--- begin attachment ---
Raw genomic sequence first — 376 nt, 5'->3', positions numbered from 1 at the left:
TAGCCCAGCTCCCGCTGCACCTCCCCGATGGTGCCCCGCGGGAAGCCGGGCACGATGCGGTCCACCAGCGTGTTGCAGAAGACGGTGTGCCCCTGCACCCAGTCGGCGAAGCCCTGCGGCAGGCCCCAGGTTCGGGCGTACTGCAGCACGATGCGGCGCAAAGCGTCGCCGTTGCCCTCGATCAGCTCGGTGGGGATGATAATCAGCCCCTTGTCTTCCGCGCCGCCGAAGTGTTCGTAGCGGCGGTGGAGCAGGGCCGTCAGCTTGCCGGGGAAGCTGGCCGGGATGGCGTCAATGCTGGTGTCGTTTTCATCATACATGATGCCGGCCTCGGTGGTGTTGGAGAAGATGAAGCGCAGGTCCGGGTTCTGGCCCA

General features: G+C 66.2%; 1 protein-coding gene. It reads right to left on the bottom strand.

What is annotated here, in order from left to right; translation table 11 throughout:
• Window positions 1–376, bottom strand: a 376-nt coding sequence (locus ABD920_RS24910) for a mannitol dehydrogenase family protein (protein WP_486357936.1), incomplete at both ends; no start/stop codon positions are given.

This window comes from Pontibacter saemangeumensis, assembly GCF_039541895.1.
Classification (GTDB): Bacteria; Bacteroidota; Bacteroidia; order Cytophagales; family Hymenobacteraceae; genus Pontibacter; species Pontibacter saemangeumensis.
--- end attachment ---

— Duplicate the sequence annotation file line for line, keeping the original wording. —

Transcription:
Raw genomic sequence first — 376 nt, 5'->3', positions numbered from 1 at the left:
TAGCCCAGCTCCCGCTGCACCTCCCCGATGGTGCCCCGCGGGAAGCCGGGCACGATGCGGTCCACCAGCGTGTTGCAGAAGACGGTGTGCCCCTGCACCCAGTCGGCGAAGCCCTGCGGCAGGCCCCAGGTTCGGGCGTACTGCAGCACGATGCGGCGCAAAGCGTCGCCGTTGCCCTCGATCAGCTCGGTGGGGATGATAATCAGCCCCTTGTCTTCCGCGCCGCCGAAGTGTTCGTAGCGGCGGTGGAGCAGGGCCGTCAGCTTGCCGGGGAAGCTGGCCGGGATGGCGTCAATGCTGGTGTCGTTTTCATCATACATGATGCCGGCCTCGGTGGTGTTGGAGAAGATGAAGCGCAGGTCCGGGTTCTGGCCCA

General features: G+C 66.2%; 1 protein-coding gene. It reads right to left on the bottom strand.

What is annotated here, in order from left to right; translation table 11 throughout:
• Window positions 1–376, bottom strand: a 376-nt coding sequence (locus ABD920_RS24910) for a mannitol dehydrogenase family protein (protein WP_486357936.1), incomplete at both ends; no start/stop codon positions are given.

This window comes from Pontibacter saemangeumensis, assembly GCF_039541895.1.
Classification (GTDB): Bacteria; Bacteroidota; Bacteroidia; order Cytophagales; family Hymenobacteraceae; genus Pontibacter; species Pontibacter saemangeumensis.